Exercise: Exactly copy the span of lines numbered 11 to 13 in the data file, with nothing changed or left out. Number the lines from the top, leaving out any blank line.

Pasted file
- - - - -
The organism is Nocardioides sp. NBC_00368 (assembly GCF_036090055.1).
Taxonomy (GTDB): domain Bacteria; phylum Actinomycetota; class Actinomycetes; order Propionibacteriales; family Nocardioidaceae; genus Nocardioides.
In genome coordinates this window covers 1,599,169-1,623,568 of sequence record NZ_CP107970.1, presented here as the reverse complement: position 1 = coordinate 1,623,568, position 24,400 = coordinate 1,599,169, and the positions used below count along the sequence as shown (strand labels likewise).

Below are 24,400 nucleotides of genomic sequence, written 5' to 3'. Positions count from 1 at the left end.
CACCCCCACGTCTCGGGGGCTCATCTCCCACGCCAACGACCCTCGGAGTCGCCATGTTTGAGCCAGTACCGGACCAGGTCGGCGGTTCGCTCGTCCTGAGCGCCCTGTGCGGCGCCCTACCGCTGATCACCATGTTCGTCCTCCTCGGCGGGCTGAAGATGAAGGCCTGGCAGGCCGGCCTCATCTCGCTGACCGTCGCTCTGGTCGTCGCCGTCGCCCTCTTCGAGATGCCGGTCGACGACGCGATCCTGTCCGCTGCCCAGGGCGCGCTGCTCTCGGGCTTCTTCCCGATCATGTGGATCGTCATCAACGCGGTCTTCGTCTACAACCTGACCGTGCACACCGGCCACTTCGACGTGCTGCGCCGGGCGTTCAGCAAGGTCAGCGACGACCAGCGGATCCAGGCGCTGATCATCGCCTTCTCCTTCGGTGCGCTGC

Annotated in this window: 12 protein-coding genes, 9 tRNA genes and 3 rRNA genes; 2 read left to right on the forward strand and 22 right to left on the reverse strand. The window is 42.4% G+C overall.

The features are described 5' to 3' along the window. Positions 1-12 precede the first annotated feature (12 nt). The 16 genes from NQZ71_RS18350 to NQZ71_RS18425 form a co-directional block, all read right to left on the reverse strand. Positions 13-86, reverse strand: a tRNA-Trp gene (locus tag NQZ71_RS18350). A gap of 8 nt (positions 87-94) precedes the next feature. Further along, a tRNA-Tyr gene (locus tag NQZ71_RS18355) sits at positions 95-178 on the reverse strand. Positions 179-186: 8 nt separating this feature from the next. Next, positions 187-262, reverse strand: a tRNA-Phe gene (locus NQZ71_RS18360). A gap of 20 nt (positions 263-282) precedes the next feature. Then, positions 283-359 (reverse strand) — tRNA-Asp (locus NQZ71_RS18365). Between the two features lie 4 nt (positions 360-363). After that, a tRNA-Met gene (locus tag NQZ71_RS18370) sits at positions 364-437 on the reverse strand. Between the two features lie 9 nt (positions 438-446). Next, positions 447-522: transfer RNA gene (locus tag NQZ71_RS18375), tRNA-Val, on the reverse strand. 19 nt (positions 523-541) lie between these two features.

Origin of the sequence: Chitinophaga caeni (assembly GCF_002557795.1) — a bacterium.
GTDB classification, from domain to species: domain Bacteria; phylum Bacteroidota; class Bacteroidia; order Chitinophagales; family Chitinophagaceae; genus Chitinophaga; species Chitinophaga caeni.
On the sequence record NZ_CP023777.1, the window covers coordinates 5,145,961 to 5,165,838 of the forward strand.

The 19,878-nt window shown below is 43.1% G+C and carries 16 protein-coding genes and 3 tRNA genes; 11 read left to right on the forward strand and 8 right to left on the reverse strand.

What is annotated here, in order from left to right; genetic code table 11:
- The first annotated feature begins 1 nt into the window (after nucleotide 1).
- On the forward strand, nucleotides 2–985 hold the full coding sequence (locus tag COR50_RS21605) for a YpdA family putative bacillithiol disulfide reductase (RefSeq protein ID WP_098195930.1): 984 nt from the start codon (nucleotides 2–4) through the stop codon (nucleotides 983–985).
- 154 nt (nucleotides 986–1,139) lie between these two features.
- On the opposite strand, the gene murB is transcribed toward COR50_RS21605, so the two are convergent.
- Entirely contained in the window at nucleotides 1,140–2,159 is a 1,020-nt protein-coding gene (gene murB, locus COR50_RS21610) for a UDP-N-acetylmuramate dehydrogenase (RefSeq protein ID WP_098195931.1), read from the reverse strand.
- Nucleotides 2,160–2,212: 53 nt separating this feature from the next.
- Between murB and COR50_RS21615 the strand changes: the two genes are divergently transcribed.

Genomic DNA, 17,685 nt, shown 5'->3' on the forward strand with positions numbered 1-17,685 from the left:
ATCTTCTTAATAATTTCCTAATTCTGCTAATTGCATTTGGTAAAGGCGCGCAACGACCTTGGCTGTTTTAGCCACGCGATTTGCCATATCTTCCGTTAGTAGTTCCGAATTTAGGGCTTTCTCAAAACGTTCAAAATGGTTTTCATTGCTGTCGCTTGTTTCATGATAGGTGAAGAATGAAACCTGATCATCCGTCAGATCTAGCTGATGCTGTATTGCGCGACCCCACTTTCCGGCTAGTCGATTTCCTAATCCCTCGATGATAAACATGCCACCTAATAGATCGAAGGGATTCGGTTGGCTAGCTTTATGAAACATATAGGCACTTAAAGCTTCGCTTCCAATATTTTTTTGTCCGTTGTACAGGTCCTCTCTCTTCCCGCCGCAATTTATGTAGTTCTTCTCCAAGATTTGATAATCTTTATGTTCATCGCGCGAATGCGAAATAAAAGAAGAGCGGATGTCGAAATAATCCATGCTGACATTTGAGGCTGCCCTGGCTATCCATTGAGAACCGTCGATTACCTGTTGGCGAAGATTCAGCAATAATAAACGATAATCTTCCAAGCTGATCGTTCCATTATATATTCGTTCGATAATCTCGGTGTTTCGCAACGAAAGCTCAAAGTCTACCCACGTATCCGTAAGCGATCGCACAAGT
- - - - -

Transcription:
The 19,878-nt window shown below is 43.1% G+C and carries 16 protein-coding genes and 3 tRNA genes; 11 read left to right on the forward strand and 8 right to left on the reverse strand.

What is annotated here, in order from left to right; genetic code table 11:
- The first annotated feature begins 1 nt into the window (after nucleotide 1).